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About Freemasonry

Freemasonry is the world’s oldest and largest fraternity. For three centuries, it has beckoned men of good character to its ranks. It has no regard for differences in race, color, creed, religion, or station in life. Using traditions and implements of antiquity, it seeks to inspire its members. They live by the tenets of Brotherly Love, Relief, and Truth.

The Lodge of Ancient, Free, & Accepted Masons

The Lodge of Ancient, Free, and Accepted Masons is also known as the “Blue Lodge.” It comprises the foundation of all the orders within the Masonic Family. Representing Freemasonry itself, all other recognized Masonic organizations arose from it. It is the world’s oldest and largest fraternal organization. It has no regard for differences in a person’s race, color, creed, or station in life. Its history and traditions date from antiquity.

It has two purposes:

  • First, to inspire members to live by the tenets of Brotherly Love, Relief, and Truth.
  • Second, to build a world where justice, equality, and compassion shine forth in the happiness of all humankind.

When a man joins a Masonic Lodge, he enters into an opportunity for personal development, character building, and the acquisition of leadership capacities. Through his Masonic journey and association, a mason learns the skills and finds the understanding to enhance his community and strengthen his family.

History of Freemasonry

Much of the Masonic Fraternity structure comes from the medieval guilds of stonemasons. They constructed the magnificent cathedrals in Europe during the middle ages. Similarly, modern Freemasonry’s moral symbolism draws from the art and science of these builders. Like these workers labored to build an expression of a community’s faith, Freemasons today labor within their communities to make them a finer place to live.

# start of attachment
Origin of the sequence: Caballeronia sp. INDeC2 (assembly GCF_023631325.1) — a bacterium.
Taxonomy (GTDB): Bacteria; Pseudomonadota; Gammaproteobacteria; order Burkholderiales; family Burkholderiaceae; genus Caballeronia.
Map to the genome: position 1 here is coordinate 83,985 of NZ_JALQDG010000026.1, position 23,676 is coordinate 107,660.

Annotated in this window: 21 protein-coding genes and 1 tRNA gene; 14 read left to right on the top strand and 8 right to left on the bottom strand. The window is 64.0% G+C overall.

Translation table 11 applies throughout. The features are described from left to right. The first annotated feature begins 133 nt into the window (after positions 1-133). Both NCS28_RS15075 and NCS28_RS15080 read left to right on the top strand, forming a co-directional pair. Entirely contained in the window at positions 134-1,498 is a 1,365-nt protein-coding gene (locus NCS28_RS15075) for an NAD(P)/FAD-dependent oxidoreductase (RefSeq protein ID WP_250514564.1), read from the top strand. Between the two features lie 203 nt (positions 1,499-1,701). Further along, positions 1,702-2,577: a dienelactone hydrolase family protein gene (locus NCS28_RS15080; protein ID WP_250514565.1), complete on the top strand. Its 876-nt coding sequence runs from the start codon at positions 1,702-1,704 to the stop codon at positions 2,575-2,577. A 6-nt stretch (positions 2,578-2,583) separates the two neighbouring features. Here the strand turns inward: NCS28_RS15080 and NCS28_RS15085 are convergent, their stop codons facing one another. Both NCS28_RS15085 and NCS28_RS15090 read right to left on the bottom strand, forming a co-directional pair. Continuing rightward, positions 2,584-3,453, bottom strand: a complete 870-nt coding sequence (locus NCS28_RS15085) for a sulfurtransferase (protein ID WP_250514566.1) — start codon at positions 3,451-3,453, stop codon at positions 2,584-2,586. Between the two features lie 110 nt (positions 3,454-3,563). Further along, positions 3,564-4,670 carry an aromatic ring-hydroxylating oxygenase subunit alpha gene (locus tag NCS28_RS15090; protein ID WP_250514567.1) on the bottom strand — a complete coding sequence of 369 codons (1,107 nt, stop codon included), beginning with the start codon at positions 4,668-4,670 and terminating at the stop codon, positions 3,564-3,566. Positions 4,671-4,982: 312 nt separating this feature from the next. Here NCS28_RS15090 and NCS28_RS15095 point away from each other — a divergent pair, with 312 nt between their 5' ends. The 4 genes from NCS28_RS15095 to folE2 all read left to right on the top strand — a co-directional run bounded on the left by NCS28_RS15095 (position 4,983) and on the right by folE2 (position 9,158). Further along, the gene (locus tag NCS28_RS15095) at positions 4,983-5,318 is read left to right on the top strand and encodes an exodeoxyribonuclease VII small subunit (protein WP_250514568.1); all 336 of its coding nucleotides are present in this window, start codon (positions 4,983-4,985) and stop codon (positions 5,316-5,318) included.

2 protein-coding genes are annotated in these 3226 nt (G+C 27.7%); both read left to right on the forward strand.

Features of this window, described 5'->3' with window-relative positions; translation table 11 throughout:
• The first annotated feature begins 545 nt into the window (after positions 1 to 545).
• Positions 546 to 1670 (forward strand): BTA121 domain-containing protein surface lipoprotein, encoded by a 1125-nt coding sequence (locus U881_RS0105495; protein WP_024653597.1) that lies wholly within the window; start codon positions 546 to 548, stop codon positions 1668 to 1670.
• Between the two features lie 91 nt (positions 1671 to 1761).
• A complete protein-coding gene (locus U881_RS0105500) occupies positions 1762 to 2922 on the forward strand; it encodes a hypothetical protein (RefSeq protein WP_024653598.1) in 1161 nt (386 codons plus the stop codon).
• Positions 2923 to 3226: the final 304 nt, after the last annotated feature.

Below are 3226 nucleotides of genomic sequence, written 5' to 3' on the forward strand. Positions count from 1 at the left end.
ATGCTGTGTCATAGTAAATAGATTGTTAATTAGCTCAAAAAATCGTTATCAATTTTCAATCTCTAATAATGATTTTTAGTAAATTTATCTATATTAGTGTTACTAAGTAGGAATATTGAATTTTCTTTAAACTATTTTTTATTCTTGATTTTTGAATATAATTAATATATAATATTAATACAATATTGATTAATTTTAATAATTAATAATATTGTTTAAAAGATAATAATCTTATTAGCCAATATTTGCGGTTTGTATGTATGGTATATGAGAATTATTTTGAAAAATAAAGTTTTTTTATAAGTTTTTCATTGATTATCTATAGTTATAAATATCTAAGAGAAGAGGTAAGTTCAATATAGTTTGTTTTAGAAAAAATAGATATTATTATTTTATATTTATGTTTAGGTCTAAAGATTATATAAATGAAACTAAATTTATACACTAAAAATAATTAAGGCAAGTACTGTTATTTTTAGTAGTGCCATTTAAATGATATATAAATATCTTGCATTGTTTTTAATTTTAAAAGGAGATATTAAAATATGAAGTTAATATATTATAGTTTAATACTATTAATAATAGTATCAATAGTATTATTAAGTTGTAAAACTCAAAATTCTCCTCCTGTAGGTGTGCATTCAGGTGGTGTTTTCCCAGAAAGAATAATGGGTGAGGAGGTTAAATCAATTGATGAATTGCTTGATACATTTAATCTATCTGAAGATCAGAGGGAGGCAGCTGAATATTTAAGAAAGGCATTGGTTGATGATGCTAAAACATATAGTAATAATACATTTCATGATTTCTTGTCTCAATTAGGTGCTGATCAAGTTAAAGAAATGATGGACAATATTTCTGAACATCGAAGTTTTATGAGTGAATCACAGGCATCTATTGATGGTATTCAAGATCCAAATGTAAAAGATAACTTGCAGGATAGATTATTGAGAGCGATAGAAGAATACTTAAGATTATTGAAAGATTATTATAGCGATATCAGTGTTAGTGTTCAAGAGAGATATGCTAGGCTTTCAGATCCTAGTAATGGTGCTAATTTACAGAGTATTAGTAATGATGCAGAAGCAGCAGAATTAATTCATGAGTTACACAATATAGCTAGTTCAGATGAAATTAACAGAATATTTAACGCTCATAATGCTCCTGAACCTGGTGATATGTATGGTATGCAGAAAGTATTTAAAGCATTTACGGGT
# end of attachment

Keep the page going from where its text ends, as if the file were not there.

Our earliest Masonic documents date from the close of the 13th century. Present Masonic practice and structure emerged 300 years ago. Lodges of masons began to accept men of prominence and learning who were not stonemasons. In 1717, four lodges in England met and formed the first Grand Lodge with a Grand Master at its head.

Freemasonry in Maine

When Maine became a state in 1820, the lodges within its borders formed the Grand Lodge of Maine and elected Maine’s first governor, William King, as the first Grand Master. Today, there are 191 lodges in Maine, with a total membership of approximately 25,000 Freemasons. Since the first lodge was formed in Maine in 1762, Freemasons actively promoted education, supported stronger communities, and practiced charity.

This proud tradition continues through a wide range of community betterment programs, drug abuse prevention, scholarships, outreach efforts to the sick and needy, and child identification programs. Perhaps the civic service of Freemasonry to our communities is in no place more clearly evident than the laying of the cornerstones of public buildings. In this ceremony, Freemasonry reminds all citizens of the moral convictions and dedication to others necessary to any well-ordered, compassionate society.

While the moral philosophy of Freemasonry is founded upon religious principles, it is not a religion. Nor is it a substitute for one. It does not solicit membership but welcomes men with good morals and belief in a Supreme Being. Anyone who desires to serve humanity only needs to ask a member or contact us for a membership petition.


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About Freemasonry